Around 1972, when I was ten, I remember the outdoor grills my father enjoyed. He tossed lesser cuts of beef – we weren’t rich – lamb chops and sausages onto the hotplate. The full panoply of fleshy comestibles sputtered and spat. Fat and heat are an exciting combination.
Then he’d get a glint in his eye, look at me, and out of nowhere toss his glass of wine over it all. For a few seconds the whole hot fatty mess sizzled, steam rose, and the impression of culinary secrets impressed the urchin.
Weirdly, he was probably right. The sugars and other weird molecules in his glass of shiraz likely added the kind of contrasting note chefs nowadays call interest, or zest. Fat is flavor, and sugar is appeal; what could go wrong?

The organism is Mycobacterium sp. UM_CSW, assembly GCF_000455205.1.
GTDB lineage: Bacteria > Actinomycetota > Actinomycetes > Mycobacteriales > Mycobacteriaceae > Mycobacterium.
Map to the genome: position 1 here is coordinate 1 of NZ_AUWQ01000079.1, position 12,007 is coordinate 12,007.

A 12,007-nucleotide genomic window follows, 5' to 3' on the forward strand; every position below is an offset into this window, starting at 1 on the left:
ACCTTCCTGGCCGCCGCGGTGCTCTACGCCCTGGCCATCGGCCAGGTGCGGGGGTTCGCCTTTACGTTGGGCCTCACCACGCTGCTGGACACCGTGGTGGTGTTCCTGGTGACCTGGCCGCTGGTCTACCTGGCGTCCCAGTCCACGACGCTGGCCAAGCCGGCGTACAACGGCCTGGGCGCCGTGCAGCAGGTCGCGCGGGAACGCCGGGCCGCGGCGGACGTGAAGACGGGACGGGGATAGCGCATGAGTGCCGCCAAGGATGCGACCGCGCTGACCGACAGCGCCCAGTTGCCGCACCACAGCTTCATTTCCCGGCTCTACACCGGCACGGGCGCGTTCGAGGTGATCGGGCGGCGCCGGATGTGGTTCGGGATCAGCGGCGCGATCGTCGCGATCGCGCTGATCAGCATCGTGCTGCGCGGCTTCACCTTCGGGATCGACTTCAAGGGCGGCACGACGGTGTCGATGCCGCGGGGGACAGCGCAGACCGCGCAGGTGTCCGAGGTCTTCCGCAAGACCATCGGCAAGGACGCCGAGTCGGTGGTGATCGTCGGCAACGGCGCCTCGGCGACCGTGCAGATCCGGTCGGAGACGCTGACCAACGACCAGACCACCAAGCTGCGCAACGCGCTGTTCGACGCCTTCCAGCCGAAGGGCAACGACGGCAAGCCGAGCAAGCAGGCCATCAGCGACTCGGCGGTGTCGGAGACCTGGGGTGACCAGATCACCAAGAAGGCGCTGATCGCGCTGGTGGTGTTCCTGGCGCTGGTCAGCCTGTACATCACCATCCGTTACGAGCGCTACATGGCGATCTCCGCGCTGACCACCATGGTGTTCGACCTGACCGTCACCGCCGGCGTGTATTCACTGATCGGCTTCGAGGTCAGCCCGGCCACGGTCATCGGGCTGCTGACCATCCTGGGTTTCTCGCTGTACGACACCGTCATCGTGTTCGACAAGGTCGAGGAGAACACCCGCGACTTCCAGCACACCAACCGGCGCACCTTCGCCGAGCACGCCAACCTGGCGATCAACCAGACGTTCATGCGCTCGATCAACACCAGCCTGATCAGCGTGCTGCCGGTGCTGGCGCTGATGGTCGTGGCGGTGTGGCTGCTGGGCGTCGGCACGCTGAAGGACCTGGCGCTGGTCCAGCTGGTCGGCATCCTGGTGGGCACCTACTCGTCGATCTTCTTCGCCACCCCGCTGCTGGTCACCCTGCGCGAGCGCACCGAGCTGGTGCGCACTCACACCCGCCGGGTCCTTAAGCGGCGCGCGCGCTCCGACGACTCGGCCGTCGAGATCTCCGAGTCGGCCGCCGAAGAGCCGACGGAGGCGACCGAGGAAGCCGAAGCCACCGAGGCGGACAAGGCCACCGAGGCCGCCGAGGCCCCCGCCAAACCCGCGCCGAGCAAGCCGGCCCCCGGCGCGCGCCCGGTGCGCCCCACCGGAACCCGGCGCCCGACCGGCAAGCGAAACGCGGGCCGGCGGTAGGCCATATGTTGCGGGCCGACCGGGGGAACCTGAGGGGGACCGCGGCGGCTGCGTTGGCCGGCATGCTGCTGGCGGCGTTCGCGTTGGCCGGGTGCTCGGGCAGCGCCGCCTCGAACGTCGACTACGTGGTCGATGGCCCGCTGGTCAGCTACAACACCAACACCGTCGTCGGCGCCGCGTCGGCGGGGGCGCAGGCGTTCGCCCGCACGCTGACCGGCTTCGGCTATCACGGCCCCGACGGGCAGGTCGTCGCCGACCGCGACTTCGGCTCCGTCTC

Fear not, this is much to do with wine. And the meat is not peripheral. This wine is quite something, a product of the earth, and it shows. That’s related to the meat in the same way that steak reflects the life of the beast. We pay for free-range raised animal flesh. In the same way, we should prefer wine free from the industrial-booze complex. Are you willing?
For a start, buy this bottle. Fruit, earth, must, tapas, siestas, bullfights, secession, heat, torrid sex – it’s all here.